4. Or, if you’re a well known pro-gun blogger and owner of a popular right-wing pro-gun website a prosecutor might seize on that information and use it to depict you a obsessed gun-nut who couldn’t wait to shoot someone. Basically, an anti-gun prosecutor or one who just want’s to build his/her career by taking your head will seize on anything that’s gun-related in your life and use it against you. Waco isn’t exactly libtard paradise and look what that prosecutor and judge is doing to the bikers.

  5. As a former SCUBA enthusiast I religiously recorded every dive in my logbook. It was supposed to be “proof” of my experience that resort and dive boat operators were supposed to reference in determining whether the diver was competent enough for the dive conditions and was an acceptable risk. In over 100 dives over the course of five years, my logbook was never requested for review. Reading the old entries I got a few chuckles remembering the events long past, but other than that, the logbook was a useless accessory that I had to hold onto as if it were my certification card itself. Keeping a logbook of one’s firearms activity is in my opinion introducing an unnecessary risk because an ornery prosecutor can misinterpret and/or spin anything to suit there agenda and I’m not a big believer in providing the enemy with ammunition. As long as this country fails to fully support our constitutional rights, I firmly believe that privacy is the best policy.

    If my Glock 35’s 3.5 trigger is the subject for discussion, all I need to defend it is the prime example of “dirty” police shootings using 12-pound triggers, my arthritis and the anecdotal evidence of hundreds of thousands of other Glocks with the same triggers that have not resulted in accidental incidents. Besides, I’d freely admit to intentionally pulling the trigger, so “the question is moot” as Reverend Jackson used to be known for saying.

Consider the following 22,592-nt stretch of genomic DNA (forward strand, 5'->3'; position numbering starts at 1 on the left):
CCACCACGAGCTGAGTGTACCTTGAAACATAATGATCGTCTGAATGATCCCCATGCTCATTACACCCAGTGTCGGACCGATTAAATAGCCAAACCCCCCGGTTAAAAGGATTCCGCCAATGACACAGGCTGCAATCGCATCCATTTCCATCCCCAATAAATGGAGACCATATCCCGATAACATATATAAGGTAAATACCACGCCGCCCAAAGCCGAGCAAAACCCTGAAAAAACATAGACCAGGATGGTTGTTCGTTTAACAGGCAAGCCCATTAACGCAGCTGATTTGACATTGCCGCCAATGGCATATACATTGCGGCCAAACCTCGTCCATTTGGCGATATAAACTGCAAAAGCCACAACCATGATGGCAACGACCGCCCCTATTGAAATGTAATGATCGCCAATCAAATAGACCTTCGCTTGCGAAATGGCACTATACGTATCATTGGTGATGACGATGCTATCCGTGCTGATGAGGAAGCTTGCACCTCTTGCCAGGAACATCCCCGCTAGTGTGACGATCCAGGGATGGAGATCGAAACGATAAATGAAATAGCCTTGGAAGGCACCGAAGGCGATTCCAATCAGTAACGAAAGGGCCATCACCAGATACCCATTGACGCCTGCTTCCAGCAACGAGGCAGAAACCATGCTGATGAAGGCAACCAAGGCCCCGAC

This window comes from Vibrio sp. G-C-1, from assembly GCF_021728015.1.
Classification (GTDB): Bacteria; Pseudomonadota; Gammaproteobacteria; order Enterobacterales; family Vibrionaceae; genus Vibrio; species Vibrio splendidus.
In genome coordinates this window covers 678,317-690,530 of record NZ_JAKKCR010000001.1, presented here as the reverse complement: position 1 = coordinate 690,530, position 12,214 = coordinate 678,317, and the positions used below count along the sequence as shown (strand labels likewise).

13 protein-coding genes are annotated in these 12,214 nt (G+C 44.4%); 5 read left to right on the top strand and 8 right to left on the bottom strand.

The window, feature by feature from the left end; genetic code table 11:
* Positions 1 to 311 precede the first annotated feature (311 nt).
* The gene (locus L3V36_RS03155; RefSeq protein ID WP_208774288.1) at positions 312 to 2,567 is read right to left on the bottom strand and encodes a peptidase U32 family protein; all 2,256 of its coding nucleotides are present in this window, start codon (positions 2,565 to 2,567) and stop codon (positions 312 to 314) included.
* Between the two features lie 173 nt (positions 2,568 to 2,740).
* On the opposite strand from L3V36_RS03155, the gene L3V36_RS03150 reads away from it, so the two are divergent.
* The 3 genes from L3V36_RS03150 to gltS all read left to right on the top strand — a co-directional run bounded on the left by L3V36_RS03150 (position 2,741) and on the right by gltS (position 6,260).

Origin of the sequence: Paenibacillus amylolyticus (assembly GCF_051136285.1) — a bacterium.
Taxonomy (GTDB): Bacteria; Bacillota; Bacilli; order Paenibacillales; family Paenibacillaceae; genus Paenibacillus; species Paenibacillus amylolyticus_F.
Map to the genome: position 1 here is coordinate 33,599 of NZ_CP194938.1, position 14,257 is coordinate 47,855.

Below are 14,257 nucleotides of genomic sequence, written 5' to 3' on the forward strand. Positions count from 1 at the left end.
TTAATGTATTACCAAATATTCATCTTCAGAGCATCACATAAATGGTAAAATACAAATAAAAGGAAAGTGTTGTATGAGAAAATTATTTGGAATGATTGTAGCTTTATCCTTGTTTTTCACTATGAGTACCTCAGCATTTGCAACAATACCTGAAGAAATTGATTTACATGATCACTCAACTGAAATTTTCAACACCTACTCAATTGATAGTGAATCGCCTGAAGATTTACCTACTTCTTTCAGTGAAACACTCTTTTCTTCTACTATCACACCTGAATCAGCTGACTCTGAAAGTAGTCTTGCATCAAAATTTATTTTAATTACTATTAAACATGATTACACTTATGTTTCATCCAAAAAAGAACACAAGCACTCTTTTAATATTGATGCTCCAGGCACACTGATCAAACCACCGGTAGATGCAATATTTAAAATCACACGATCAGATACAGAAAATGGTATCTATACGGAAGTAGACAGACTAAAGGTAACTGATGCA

6. I can see the value of keeping such a log for data-collection purposes, i.e. what kind of ammo does this gun shoot best? How many rounds have I put through that gun, etc… But has there ever been a case where someone’s shooting diary was entered into evidence as a defense in a DGU? If your DGU is questionable enough – or in a place that’s so anti-gun – that you’re scraping the bottom of the barrel for shooting logs to try to prove you’re not a violent psychopath, you’re already screwed, and I can’t see how a notebook of how much ammo you burned through last year is going to save you.

    Odds are, if your situation is that dire, it’s going to backfire on you, anyway. “Ladies and gentlemen of the jury, the defendant is so hopelessly obsessed with guns, he actually kept a diary of every bullet he ever shot!” How do you think the prosecutors and media would have spun it if George Zimmerman had tried to use a shooting diary as evidence in his defense?

  7. Training diaries are useful in recording information to improve your performance. Little reminders on things like how you performed when tired, when there was a left crosswind, right crosswind, with particular types of ammo. Things you can review (like game tapes) to remind yourself of tendencies/habits you can work on. How did your performance really change with any changes to the firearm – new trigger, sights, grips etc. (how many times did that Cabot jam – was it as bad as I remembered? Was it with just certain brands of magazines?) They force you stay honest with yourself about your score, flyers, flinching etc etc.

    I don’t see them as useful in count at all. I’d argue irrelevance to the situation before the court- was I in imminent fear of great bodily harm? How much or whether I practiced is irrelevant to whether the shoot was legally justified.

    • Nope, it’s

      911 I was in fear for my life,
      I shot to stop the threat,
      There were three witnesses,
      His knife fell in the bushes,
      I’m in shock I need an ambulance and will give a statement once my attorney is present